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Dorcatherium (Mammalia: Tragulidae) from Lower Siwaliks of Dhok Bun Amir Khatoon, Punjab, Pakistan




Dorcatherium (Mammalia: Tragulidae) from Lower Siwaliks of Dhok Bun Amir Khatoon, Punjab, Pakistan

Muhammad Akbar Khan1,*, Sayyed Ghyour Abbas1, Muhammad Adeeb Babar1, Sabah Kiran1, Ayesha Riaz2 and Muhammad Akhtar1

1Dr. Abu Bakr Fossil Display and Research Centre, Department of Zoology, University of the Punjab, Quaid-e-Azam Campus, Lahore 54590, Pakistan

2Department of Zoology, GC Women University, Faisalabad, Pakistan


Extinct tragulids Dorcatherium minus and Dorcatherium sp. were recorded from the Chinji Formation of Pakistan. Furthermore, Dorcatherium minus is relatively rare in Middle Miocene site of Dhok Bun Amir Khatoon, Chakwal district, Punjab province, Pakistan. The referred specimens comprise isolated dental elements and mandible fragments. The presence of tragulids in Dhok Bun Amir Khatoon during Middle Miocene Chinji Formation of Pakistan suggests a humid habitat with abundant cover.

Article Information

Received 28 march 2016

Revised 28 June 216

Accepted 14 January 2017

Available online 28 April 2017

Authors’ Contribution

MAK conceived and designed the study and analyzed and interpreted the data. SGA and MAB acquired the data. SK and AR drafted the manuscript.

Key words

Mouse deer, Tragulids, Chevrotains, Ruminantia, Miocene.


* Corresponding author:

0030-9923/2017/0003-0883 $ 9.00/0

Copyright 2017 Zoological Society of Pakistan



Tragulidae is the most primitive family among existing ruminants (Milne-Edwards, 1864; Carlsson, 1926; Duwe, 1969; Todd, 1975; Dubost, 1978; Webb and Taylor, 1980; Janis and Scott, 1987; Perez-Barberia and Gordon, 2000; Khan et al., 2012). The molecular data also showed evidence that these were the first offshoot of the extant ruminant radiation and the sister group of Pecora (Hassanin and Douzery, 2003). They are mostly present in South East Asia and Africa (Gentry et al., 1999). Previously, this family was only represented by two genera throughout Eurasia and Africa as Dorcatherium and Siamotragulus but recently Archaeotragulus from the late Eocene of Thailand has been added to this family (Pickford, 2001; Métais et al., 2001). Siamotragulus is known only from the Early Miocene of Bugti Hills (Pakistan) and Middle Miocene of the Pong Basin (Northern Thailand). Dorcatherium instead is known from several Early-Late Miocene localities and mainly from Africa, Europe (Austria, France and Germany) and Asia (Pakistan and India) (Gentry et al., 1999).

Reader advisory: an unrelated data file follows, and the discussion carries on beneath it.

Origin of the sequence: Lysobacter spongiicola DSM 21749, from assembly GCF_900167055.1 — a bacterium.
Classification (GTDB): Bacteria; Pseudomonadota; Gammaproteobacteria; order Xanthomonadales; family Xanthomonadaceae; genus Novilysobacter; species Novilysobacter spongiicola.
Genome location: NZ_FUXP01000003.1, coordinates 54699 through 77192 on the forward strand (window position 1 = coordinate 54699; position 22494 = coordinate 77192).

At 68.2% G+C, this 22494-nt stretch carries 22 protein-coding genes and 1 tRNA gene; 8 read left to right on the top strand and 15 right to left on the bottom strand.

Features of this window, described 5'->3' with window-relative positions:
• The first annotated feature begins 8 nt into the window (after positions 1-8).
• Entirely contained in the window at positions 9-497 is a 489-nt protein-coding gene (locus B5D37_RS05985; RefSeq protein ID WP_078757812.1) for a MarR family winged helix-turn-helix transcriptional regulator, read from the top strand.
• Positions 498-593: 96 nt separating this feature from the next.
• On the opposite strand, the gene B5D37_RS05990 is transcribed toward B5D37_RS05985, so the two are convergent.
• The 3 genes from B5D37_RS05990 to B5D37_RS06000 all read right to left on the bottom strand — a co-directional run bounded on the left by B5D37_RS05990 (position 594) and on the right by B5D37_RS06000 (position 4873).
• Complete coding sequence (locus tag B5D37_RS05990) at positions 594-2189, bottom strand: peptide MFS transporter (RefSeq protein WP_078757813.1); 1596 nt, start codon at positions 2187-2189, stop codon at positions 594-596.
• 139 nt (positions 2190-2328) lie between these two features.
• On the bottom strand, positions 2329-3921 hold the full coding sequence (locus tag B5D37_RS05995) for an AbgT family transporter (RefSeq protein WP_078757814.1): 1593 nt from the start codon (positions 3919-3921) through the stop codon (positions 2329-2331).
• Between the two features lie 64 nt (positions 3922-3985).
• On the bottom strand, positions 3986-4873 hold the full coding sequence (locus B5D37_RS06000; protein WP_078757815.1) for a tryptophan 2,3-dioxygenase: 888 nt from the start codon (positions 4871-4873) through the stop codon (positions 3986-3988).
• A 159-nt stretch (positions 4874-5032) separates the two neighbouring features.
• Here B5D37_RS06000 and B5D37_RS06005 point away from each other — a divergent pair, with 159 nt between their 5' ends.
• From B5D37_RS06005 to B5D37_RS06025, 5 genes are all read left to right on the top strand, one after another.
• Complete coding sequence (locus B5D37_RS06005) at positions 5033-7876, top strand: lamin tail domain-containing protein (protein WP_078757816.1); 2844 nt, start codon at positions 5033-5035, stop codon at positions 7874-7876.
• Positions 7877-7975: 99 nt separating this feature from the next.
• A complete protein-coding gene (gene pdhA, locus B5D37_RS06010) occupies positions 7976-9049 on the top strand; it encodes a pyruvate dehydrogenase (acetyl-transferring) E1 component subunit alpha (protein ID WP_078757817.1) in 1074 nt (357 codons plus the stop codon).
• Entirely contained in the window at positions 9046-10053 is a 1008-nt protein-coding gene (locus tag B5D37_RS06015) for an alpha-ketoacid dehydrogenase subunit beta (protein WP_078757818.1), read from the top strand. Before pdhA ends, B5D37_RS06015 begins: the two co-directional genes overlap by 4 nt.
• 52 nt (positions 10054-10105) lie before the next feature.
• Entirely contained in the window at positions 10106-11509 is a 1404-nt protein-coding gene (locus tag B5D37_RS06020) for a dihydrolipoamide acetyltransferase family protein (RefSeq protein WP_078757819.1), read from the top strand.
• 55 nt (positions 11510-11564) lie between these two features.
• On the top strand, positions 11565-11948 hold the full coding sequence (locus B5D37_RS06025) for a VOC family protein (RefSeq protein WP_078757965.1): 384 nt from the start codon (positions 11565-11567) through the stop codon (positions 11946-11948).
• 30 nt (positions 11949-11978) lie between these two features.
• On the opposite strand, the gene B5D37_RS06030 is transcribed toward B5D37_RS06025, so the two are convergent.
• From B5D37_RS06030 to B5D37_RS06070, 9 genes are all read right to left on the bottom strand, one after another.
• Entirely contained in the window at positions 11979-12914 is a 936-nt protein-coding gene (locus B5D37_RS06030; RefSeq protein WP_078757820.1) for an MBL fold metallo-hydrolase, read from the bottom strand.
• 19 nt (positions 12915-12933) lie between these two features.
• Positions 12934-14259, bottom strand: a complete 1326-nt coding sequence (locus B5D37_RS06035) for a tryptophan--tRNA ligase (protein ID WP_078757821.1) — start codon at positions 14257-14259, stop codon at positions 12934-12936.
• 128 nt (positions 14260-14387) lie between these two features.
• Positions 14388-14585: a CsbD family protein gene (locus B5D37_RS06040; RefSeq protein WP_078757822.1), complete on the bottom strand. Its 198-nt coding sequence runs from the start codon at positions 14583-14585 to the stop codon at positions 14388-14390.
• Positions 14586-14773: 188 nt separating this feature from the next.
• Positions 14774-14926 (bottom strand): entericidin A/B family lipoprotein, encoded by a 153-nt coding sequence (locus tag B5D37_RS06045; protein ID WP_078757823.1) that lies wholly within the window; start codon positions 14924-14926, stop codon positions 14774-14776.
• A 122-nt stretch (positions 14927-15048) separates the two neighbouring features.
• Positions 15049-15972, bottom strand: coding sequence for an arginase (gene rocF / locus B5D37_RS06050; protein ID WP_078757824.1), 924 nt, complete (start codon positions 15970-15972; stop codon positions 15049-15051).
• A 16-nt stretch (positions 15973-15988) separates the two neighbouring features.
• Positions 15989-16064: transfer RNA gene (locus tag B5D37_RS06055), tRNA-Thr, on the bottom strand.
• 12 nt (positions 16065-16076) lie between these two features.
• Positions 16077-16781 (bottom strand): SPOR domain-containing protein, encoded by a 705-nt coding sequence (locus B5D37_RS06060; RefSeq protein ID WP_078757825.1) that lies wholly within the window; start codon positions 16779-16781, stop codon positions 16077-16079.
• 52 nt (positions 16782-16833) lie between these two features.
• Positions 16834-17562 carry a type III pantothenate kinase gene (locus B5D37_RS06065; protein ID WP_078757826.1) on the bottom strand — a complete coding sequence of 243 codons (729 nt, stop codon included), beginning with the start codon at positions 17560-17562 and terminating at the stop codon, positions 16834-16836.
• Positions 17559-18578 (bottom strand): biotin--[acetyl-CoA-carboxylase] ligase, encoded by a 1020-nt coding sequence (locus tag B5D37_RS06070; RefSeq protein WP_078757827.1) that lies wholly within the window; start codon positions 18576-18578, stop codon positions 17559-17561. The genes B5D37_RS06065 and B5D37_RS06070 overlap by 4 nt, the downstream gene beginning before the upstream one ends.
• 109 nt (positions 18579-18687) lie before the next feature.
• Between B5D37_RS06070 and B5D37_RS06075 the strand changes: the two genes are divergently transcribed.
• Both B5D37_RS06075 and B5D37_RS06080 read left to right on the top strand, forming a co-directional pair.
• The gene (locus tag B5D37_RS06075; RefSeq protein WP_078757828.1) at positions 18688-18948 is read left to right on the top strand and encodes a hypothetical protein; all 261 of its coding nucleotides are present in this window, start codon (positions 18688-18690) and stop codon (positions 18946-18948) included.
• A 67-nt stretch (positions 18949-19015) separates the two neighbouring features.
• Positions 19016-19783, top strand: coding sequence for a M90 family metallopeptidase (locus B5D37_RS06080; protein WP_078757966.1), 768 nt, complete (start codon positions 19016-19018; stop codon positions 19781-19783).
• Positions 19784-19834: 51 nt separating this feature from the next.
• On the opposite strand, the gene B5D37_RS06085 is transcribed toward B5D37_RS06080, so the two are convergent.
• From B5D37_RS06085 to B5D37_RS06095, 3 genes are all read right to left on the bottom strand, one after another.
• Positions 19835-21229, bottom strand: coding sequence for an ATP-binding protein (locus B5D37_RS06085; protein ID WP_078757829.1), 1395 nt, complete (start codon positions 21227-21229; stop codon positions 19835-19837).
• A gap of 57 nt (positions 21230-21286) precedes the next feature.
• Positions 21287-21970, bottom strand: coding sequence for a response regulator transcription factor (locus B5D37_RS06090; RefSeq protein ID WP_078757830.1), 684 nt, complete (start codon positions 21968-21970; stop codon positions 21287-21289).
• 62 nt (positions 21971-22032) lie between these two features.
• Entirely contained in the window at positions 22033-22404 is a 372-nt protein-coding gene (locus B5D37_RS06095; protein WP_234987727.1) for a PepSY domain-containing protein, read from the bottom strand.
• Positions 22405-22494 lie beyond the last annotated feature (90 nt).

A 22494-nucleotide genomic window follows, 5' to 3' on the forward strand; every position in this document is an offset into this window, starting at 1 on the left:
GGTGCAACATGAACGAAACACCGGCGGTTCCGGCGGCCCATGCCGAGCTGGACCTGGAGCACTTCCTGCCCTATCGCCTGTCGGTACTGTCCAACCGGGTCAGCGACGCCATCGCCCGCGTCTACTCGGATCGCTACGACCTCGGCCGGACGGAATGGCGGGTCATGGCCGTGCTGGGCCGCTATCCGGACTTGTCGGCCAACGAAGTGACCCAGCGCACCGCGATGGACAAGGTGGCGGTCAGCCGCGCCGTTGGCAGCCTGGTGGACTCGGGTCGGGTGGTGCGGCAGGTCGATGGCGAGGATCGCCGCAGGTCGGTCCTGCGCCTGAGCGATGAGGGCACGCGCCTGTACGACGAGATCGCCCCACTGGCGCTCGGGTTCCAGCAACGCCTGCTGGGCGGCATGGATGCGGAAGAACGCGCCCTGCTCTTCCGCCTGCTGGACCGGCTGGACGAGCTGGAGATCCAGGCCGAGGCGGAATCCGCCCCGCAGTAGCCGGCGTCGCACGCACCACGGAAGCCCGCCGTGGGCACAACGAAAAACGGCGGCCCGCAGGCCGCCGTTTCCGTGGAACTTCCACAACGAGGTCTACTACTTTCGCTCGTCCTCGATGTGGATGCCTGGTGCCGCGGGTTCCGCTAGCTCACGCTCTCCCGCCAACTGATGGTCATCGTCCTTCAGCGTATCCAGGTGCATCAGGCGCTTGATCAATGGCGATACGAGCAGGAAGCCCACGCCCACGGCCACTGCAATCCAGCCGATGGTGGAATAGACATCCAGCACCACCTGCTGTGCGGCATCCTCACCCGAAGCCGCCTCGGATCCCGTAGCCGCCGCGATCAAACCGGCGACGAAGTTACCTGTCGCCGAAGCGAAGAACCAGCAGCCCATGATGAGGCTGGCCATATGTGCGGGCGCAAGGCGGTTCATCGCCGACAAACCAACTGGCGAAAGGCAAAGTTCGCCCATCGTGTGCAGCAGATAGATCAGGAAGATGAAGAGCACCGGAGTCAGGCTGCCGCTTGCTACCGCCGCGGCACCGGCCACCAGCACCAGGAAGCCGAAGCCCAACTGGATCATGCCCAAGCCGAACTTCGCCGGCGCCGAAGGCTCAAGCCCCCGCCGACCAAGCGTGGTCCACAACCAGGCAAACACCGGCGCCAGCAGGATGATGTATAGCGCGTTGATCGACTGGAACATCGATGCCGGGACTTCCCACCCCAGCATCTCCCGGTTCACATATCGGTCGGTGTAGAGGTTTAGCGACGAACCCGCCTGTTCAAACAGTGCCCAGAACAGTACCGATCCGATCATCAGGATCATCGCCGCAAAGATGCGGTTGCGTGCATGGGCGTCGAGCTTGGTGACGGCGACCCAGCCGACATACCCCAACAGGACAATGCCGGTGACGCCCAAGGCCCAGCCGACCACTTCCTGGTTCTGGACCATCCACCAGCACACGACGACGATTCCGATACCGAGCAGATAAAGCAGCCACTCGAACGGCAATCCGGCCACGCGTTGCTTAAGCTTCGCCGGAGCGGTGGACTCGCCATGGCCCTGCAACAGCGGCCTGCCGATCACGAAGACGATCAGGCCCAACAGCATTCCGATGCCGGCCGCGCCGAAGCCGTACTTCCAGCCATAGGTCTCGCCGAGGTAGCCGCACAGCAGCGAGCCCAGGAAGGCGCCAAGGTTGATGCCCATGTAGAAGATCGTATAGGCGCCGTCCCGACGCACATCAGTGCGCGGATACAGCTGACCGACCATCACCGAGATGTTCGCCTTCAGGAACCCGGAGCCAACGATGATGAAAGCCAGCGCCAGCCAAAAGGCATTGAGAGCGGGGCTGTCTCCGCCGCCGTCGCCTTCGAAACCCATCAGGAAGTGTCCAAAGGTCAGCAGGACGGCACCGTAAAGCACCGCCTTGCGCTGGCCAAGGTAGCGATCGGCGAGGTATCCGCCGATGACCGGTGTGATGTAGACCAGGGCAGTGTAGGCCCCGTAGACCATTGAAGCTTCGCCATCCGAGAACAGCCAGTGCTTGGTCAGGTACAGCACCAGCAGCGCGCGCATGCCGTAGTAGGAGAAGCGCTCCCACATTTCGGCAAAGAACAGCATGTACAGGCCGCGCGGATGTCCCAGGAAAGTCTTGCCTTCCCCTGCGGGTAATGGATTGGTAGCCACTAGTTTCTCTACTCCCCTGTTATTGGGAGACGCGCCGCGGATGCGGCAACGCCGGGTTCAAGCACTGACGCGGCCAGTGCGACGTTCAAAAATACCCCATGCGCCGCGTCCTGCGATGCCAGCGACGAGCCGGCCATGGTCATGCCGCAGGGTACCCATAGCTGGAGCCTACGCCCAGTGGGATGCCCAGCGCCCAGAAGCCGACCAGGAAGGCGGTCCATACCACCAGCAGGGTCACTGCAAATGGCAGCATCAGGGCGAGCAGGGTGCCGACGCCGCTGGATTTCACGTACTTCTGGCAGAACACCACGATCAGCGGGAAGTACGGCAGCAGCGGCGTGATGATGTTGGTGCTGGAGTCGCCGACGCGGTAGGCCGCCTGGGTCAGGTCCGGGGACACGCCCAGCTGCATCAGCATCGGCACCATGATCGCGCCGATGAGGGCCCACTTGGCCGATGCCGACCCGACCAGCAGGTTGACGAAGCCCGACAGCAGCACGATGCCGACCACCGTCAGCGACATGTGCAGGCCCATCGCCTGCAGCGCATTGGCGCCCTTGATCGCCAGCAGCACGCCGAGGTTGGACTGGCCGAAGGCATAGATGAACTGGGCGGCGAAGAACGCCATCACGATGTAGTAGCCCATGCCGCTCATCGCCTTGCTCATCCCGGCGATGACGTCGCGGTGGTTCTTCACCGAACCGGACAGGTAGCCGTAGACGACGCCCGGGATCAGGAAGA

Dhok Bun Amir Khatoon is in Chakwal district, Punjab province, Pakistan (Fig. 1). It is located about 308 km far from Lahore, the capital of the province and 155 km far from Islamabad, the capital of the country. The locality is dominated by red coloured mud/ shale and sandstone that made up the basal part of the Chinji Formation, has a very abundant vertebrate fauna, including fishes, amphibians, reptiles (crocodile and alligator are dominant), birds and mammals (bovids are dominant in mammals). Based on the faunal elements, the locality can be divided into two parts: the first one is most familiar to many workers, locally known as Jallo Aala and dominated by fossils that represent bovids, tragulids and giraffids. The second one, at the opposite is not very familiar and locally known as Loharan Aala, dominated by fossils that represent suids. The tragulid fossils discussed in this paper were collected from both parts of Dhok Bun Amir Khatoon (Fig. 1).

Definitions: Dorcatherium fold refers to the fold occurring on the postmetacristid on the lower molars of some primitive ruminants and extant tragulids and the entoconidian groove refers to the two parallel folds (thus forming a groove) occurring on the mesial side of the entoconid (Métais et al., 2001). Tragulus fold refers to the fold situated on the postprotocristid and basally linked to the prehypocristid (Geraads et al., 1987; Sànchez et al., 2010).




The tragulid specimens have been collected in more than 20 visits occurred to this locality from April 2011 to February 2013. The surface collection was the basic methodology adopted. Measurements were taken through a digital Vernier caliper and provided in millimeters (mm).


Uppercase letter was used for upper dentition (e.g. M for upper molar) and lower case for lower dentition (e.g. m for lower molar). The catalogue number of the specimens is made up by three elements: the prefix PUPC (institutional abbreviation-Palaeontological Collection of University of the Punjab, Lahore, Pakistan), the collection year (numerator) and serial number (denominator) of that year. So, for example PUPC 12/117 reference the sample with serial number 117 collected in the year 2012. Samples are housed in Dr. Abu Bakr Fossil Display and Research Centre, University of the Punjab, Lahore, Pakistan. The terminology and measurements of teeth followed Gentry et al. (1999).